To what extent is the recognition of sad faces and its influence on the perceived need for social support shaped by pupil size?

dc.contributor.advisorBalsters, M.J.H.
dc.contributor.advisorReijnierse, W.G.
dc.contributor.authorOtto, G.A.
dc.description.abstractThe unconscious perception of pupil size as a form of emotional stimuli which may contribute to the recognition of sadness is an evolving field of research. Unconsciously perceived stimuli are of special interest as they may influence certain behavioural responses. With respect to sadness, such a response might be the willingness to offer social support. The present study therefore aimed to examine the extent to which pupil size facilitates the recognition of sadness and whether small or big pupils would lead to a greater willingness to provide social support to a person shown on a photo. Answers to these questions were sought by means of an experiment with 30 respondents in a 2 (pupil size: big / small; emotional facial expression: sad / neutral) x 2 (emotion recognition; perceived need for support) within-subjects design. Participants were shown a set of 24 photos, for each of which they had to identify the depicted emotion and the extent to which they believed the person is in need of support. The current study did not find a significant effect of pupil size on either emotion recognition or perceived need for support. However, participants rated the perceived need for support significantly higher when they unconsciously perceived sad as opposed to neutral facial expressions. This field of research might, for instance, have implications for the employment of subliminal priming as a marketing technique or for the further devlopment of technology’s emotional intelligence.en_US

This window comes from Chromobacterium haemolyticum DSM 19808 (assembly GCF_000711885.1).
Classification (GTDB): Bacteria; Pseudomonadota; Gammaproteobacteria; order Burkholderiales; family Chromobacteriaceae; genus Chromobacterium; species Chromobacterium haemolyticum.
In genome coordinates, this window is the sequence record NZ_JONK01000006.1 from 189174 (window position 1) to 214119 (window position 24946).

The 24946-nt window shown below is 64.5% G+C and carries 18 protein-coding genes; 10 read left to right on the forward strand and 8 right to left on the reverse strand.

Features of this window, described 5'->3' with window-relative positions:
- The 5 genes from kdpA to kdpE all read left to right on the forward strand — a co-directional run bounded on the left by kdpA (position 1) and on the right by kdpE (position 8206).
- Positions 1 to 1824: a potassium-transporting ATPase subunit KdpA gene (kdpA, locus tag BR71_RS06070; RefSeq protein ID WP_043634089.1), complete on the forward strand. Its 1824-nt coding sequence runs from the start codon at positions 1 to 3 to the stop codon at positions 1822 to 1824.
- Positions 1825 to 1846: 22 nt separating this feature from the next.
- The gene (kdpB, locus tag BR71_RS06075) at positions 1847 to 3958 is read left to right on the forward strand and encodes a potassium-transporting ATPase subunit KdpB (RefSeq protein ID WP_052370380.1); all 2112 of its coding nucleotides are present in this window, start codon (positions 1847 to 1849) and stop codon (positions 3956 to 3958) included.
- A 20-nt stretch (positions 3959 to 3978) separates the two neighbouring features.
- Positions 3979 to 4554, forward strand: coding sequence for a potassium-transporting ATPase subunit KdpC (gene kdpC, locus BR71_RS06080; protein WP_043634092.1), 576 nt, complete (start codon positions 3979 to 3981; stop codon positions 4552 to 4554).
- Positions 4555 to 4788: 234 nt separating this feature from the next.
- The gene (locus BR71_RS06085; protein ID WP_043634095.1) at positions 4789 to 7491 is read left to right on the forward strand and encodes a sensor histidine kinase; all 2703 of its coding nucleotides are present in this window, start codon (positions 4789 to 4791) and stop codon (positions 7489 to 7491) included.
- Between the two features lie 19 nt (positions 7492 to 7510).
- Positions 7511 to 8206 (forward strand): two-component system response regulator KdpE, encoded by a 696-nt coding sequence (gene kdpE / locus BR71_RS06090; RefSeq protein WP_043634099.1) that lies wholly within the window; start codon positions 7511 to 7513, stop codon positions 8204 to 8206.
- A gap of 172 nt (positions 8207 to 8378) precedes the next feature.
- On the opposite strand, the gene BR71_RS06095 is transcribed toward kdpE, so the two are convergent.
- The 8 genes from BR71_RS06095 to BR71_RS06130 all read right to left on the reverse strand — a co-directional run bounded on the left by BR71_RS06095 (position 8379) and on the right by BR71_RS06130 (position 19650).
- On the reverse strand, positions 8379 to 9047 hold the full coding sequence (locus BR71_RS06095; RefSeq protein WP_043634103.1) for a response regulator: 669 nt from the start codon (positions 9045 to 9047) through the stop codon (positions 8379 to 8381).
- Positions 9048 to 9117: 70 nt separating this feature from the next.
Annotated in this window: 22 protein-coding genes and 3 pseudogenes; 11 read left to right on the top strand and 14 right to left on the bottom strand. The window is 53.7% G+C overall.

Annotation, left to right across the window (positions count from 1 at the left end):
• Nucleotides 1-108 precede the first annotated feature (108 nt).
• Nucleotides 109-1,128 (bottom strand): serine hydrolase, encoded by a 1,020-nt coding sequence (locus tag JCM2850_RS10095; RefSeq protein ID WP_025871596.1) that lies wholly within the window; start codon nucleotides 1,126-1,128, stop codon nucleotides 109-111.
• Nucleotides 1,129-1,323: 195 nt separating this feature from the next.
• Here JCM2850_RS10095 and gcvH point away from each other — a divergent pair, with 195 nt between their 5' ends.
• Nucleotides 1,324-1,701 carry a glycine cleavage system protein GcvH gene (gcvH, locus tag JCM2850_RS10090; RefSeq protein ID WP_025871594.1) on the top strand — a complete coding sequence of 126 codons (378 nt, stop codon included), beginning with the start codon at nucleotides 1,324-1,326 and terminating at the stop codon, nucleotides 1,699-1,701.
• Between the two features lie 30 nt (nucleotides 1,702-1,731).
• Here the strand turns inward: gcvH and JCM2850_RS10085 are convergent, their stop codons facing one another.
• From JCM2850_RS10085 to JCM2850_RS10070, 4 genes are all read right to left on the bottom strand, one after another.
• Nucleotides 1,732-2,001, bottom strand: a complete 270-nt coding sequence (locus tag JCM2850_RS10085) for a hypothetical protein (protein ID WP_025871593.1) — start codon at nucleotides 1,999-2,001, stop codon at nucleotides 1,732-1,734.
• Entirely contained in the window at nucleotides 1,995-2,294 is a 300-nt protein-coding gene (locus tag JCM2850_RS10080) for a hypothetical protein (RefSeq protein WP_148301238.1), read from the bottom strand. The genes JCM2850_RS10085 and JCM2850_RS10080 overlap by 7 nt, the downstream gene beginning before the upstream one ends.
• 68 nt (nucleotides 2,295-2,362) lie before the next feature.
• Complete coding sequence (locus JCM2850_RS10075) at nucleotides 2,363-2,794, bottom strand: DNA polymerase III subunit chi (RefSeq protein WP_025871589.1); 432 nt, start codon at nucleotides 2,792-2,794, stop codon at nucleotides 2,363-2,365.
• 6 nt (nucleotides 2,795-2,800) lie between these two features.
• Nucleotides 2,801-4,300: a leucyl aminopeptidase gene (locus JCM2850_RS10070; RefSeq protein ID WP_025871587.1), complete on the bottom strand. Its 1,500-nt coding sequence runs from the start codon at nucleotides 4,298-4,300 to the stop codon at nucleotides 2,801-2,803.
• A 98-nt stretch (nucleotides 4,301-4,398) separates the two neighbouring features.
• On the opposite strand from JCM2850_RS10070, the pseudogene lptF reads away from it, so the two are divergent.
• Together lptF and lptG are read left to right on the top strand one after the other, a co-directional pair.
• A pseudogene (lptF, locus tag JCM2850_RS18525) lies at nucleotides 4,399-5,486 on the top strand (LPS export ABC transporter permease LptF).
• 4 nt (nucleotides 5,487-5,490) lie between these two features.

dc.thesis.facultyFaculteit der Letterenen_US
dc.thesis.specialisationBachelor Communicatie- en Informatiewetenschappenen_US
dc.thesis.studyprogrammeBachelor Communicatie- en Informatiewetenschappenen_US
dc.titleTo what extent is the recognition of sad faces and its influence on the perceived need for social support shaped by pupil size?en_US
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